Are you able to post a picture? The ideas so far have been general suggestions since nobody has seen your yard. I don't know that much more can be offered in the way of advice at this point without getting more specific about your particular slice of heaven.

I can't stand the snarky-ness, either. Especially when people pop into a discussion with no suggestions of their own, but just to dump on what's already been said.

    Bookmark   September 9, 2011 at 10:23AM
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Here are a few pics. This first one doesn't look that bad unless you know that every green thing except the hostas and ferns is buckthorn, rose of sharon or privet. Well, there are some normal weeds, too. That's an old maple stump (and an electrical outlet, which further complicates digging), whose death suddenly made deep shade into full sun. All of those trashcans are filled with buckthorn that was chopped down in that area to prevent the drop of its 3,000,000,000 seeds.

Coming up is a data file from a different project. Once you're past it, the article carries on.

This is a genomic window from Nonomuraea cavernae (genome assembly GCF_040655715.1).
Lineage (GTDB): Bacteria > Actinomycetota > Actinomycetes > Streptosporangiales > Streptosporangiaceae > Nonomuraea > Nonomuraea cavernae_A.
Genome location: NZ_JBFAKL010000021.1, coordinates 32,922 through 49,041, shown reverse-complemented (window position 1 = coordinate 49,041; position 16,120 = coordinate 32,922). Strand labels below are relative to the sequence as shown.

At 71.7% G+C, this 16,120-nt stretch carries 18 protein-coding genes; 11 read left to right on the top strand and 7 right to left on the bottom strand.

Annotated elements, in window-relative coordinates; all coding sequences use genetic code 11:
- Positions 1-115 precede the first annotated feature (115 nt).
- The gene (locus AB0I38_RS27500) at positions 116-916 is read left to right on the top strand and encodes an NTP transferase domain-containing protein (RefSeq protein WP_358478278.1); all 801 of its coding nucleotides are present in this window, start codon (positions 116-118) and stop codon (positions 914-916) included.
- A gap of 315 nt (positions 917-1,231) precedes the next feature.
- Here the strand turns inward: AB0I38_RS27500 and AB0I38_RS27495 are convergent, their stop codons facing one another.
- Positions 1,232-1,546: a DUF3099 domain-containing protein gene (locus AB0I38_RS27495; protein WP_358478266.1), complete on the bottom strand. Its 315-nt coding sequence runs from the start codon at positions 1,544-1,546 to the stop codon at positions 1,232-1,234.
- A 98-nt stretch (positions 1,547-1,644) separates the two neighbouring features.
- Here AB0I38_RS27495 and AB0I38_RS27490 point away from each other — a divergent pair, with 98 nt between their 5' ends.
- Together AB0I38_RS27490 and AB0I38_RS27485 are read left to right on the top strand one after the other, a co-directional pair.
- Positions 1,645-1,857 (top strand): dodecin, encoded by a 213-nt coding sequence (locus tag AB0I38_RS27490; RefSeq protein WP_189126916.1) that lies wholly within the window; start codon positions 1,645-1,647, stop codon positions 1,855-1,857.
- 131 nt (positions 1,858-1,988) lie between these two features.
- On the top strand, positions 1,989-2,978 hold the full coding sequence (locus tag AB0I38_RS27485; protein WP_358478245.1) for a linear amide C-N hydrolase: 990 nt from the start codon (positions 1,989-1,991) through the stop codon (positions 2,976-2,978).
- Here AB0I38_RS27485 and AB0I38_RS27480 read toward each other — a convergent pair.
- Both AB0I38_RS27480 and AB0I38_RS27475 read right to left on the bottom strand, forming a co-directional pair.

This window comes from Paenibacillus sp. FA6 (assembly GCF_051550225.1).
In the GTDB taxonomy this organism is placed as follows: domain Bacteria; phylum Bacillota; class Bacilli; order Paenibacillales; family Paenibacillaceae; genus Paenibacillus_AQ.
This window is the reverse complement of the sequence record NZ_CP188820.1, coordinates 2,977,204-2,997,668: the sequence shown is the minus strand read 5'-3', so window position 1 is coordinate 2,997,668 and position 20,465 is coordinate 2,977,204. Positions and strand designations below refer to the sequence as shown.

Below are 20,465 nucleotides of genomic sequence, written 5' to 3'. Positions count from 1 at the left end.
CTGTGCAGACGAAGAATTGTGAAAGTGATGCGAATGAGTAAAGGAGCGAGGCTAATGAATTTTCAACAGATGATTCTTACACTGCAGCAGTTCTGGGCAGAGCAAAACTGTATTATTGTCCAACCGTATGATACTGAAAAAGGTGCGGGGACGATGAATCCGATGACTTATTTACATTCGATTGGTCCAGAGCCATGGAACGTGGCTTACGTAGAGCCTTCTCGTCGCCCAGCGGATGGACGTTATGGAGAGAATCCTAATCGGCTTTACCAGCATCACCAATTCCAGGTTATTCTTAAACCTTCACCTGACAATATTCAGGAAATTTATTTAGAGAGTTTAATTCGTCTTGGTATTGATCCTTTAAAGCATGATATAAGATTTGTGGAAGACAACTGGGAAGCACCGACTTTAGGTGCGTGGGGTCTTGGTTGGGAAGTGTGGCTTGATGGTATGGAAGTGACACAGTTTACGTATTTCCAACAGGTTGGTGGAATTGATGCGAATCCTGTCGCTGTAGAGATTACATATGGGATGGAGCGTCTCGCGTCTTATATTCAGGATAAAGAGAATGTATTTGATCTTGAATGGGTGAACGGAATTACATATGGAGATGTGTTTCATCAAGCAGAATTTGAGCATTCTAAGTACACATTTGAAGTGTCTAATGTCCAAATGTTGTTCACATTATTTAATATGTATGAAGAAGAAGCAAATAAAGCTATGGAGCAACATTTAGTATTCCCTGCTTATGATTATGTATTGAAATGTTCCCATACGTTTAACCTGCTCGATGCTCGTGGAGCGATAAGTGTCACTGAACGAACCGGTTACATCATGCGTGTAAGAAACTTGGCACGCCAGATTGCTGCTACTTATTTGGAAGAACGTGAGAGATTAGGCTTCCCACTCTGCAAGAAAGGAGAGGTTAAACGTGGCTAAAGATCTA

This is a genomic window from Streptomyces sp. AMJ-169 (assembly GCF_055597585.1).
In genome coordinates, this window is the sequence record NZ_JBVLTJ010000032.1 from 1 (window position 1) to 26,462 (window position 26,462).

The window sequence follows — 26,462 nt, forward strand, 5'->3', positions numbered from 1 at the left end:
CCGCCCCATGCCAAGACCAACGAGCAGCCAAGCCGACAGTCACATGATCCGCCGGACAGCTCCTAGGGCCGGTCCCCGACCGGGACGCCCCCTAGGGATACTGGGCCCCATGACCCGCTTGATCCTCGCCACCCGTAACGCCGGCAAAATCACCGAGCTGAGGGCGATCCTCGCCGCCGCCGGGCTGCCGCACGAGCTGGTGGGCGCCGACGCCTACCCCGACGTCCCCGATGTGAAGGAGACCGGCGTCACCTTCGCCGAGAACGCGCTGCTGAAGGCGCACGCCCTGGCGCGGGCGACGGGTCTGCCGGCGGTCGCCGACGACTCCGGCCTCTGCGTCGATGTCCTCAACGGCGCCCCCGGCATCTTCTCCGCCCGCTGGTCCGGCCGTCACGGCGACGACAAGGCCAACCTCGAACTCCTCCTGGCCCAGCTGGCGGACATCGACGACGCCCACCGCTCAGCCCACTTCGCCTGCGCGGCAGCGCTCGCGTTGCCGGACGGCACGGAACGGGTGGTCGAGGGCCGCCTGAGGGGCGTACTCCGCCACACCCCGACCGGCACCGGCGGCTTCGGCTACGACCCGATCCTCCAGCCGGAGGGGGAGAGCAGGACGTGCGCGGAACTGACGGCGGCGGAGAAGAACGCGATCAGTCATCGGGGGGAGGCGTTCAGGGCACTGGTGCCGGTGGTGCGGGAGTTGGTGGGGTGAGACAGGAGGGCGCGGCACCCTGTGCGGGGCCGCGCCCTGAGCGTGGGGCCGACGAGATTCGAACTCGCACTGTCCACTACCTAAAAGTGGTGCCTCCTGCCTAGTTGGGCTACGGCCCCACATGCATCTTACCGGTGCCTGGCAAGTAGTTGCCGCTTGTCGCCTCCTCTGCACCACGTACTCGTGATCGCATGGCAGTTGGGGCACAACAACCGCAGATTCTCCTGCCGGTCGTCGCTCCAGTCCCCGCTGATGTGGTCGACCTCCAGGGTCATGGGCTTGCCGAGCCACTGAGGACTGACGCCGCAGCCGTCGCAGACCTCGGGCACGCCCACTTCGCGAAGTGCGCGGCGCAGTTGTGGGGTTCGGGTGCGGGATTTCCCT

Deeper in the backyard, you'll see that the ivy surrounds everything. This is a hard photo to make out what plants are included. There's a lot of ivy here (we got it off the tree already), there's a lot of what I think is Glechoma hederacea, and a lot of ditch lilies and pachysandra. There's also a nice-looking ninebark planted inscrutably 3' away from that maple.

Like ivy? I measured this area earlier. It's 30' by 25' at the widest point.

This area is one of my favorites. This really is a battleground of the invasive groundcovers. I'm not even sure what all is in here, but definitely the ivy, oenethera, pachysandra, Glechoma hederacea, and probably some other stuff. There's also a shrub I haven't identified, a rose buried deeply, a wisteria (Good kind or evil kind? I'm not sure) and a clematis. All growing on top of one another.